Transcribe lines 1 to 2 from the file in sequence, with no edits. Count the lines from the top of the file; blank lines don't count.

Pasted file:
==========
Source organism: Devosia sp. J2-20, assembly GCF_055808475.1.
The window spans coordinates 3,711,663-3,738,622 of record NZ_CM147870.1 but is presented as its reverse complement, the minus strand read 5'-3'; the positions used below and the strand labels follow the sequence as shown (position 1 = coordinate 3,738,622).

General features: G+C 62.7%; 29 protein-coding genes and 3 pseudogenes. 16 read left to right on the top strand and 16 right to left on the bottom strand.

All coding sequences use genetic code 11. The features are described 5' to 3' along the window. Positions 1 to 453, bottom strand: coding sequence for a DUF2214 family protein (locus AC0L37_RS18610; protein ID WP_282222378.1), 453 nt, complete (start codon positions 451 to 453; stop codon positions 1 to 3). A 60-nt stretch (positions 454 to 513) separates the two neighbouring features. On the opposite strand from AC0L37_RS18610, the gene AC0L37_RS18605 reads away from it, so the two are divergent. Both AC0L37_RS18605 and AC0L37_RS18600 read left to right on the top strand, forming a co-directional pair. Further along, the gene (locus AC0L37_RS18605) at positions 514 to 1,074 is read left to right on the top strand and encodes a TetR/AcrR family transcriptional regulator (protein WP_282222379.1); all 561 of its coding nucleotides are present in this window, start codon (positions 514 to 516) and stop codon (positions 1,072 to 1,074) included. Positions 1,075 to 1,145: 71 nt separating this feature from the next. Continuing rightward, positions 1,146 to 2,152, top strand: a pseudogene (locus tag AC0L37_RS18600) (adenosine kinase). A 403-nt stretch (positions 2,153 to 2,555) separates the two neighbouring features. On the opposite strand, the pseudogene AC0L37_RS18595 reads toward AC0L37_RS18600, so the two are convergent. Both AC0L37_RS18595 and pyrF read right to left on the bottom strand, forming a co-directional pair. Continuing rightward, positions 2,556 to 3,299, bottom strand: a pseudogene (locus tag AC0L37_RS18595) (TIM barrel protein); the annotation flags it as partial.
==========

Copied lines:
Source organism: Devosia sp. J2-20, assembly GCF_055808475.1.
The window spans coordinates 3,711,663-3,738,622 of record NZ_CM147870.1 but is presented as its reverse complement, the minus strand read 5'-3'; the positions used below and the strand labels follow the sequence as shown (position 1 = coordinate 3,738,622).